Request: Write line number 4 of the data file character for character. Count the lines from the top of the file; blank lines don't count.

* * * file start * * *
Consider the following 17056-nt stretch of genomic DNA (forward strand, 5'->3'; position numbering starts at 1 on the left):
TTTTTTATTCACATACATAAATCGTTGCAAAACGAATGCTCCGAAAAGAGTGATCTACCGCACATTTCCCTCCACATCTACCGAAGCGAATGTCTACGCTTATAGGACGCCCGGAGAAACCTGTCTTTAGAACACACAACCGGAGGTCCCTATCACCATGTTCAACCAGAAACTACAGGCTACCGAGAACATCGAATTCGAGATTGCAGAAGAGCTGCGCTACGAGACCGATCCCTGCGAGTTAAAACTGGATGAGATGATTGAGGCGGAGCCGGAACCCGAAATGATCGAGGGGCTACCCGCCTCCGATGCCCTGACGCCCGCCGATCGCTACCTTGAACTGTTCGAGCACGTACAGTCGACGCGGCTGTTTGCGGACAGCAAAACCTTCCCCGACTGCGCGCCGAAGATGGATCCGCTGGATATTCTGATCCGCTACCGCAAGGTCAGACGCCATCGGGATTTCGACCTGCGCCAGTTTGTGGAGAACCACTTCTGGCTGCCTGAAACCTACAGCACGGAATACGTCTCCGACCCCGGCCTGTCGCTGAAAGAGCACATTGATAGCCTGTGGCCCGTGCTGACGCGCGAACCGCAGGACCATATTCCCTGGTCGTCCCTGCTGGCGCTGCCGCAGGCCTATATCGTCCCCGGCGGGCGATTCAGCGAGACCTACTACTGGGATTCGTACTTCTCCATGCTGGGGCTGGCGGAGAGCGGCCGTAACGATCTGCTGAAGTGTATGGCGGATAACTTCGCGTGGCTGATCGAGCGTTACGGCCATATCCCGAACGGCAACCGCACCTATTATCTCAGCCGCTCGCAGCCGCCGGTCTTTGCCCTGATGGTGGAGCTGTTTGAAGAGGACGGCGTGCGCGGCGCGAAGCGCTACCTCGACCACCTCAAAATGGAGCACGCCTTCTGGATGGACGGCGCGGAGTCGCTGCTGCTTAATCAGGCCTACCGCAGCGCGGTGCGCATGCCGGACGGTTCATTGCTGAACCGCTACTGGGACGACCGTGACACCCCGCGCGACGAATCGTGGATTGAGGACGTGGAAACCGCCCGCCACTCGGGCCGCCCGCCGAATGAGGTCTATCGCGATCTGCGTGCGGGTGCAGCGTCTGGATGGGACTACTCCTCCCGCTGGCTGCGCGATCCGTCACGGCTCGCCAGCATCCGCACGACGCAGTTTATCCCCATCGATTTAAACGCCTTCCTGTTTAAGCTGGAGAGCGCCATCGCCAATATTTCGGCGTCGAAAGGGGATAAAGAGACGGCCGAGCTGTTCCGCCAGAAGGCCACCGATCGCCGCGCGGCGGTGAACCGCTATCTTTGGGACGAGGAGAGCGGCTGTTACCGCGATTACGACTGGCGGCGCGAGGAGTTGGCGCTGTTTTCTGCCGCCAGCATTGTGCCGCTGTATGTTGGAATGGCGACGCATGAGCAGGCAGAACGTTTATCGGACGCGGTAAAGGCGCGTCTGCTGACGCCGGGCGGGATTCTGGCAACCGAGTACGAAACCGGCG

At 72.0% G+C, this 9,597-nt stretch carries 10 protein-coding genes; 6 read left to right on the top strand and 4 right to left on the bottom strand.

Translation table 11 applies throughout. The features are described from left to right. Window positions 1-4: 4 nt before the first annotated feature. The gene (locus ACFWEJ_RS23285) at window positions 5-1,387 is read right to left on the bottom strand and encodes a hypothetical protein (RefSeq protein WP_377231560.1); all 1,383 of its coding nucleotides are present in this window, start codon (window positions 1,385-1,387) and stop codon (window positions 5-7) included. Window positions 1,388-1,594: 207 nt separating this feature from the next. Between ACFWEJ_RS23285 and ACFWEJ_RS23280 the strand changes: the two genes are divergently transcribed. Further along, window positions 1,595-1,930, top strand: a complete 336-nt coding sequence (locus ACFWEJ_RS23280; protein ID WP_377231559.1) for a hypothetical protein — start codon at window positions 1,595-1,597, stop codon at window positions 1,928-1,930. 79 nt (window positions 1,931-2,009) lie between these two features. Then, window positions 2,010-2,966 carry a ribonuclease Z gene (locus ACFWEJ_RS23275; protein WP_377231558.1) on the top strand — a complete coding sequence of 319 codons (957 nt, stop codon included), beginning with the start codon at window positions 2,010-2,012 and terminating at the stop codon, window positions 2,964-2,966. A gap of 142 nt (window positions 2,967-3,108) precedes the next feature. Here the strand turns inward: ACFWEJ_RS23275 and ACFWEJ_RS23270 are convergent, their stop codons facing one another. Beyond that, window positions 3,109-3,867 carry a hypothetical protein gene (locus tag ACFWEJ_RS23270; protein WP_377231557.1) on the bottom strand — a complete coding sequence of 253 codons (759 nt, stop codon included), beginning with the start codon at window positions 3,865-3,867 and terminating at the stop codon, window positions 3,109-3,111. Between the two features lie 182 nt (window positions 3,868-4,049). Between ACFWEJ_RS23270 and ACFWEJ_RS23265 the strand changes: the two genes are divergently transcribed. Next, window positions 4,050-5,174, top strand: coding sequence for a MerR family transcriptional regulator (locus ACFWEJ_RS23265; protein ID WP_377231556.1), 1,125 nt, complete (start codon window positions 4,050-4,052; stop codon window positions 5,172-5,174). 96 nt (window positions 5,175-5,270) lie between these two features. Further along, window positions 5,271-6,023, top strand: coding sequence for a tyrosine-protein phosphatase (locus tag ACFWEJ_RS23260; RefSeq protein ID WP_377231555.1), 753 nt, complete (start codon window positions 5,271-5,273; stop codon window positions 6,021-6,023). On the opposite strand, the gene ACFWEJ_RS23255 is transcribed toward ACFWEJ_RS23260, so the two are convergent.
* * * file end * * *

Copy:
Translation table 11 applies throughout. The features are described from left to right. Window positions 1-4: 4 nt before the first annotated feature. The gene (locus ACFWEJ_RS23285) at window positions 5-1,387 is read right to left on the bottom strand and encodes a hypothetical protein (RefSeq protein WP_377231560.1); all 1,383 of its coding nucleotides are present in this window, start codon (window positions 1,385-1,387) and stop codon (window positions 5-7) included. Window positions 1,388-1,594: 207 nt separating this feature from the next. Between ACFWEJ_RS23285 and ACFWEJ_RS23280 the strand changes: the two genes are divergently transcribed. Further along, window positions 1,595-1,930, top strand: a complete 336-nt coding sequence (locus ACFWEJ_RS23280; protein ID WP_377231559.1) for a hypothetical protein — start codon at window positions 1,595-1,597, stop codon at window positions 1,928-1,930. 79 nt (window positions 1,931-2,009) lie between these two features. Then, window positions 2,010-2,966 carry a ribonuclease Z gene (locus ACFWEJ_RS23275; protein WP_377231558.1) on the top strand — a complete coding sequence of 319 codons (957 nt, stop codon included), beginning with the start codon at window positions 2,010-2,012 and terminating at the stop codon, window positions 2,964-2,966. A gap of 142 nt (window positions 2,967-3,108) precedes the next feature. Here the strand turns inward: ACFWEJ_RS23275 and ACFWEJ_RS23270 are convergent, their stop codons facing one another. Beyond that, window positions 3,109-3,867 carry a hypothetical protein gene (locus tag ACFWEJ_RS23270; protein WP_377231557.1) on the bottom strand — a complete coding sequence of 253 codons (759 nt, stop codon included), beginning with the start codon at window positions 3,865-3,867 and terminating at the stop codon, window positions 3,109-3,111. Between the two features lie 182 nt (window positions 3,868-4,049). Between ACFWEJ_RS23270 and ACFWEJ_RS23265 the strand changes: the two genes are divergently transcribed. Next, window positions 4,050-5,174, top strand: coding sequence for a MerR family transcriptional regulator (locus ACFWEJ_RS23265; protein ID WP_377231556.1), 1,125 nt, complete (start codon window positions 4,050-4,052; stop codon window positions 5,172-5,174). 96 nt (window positions 5,175-5,270) lie between these two features. Further along, window positions 5,271-6,023, top strand: coding sequence for a tyrosine-protein phosphatase (locus tag ACFWEJ_RS23260; RefSeq protein ID WP_377231555.1), 753 nt, complete (start codon window positions 5,271-5,273; stop codon window positions 6,021-6,023). On the opposite strand, the gene ACFWEJ_RS23255 is transcribed toward ACFWEJ_RS23260, so the two are convergent.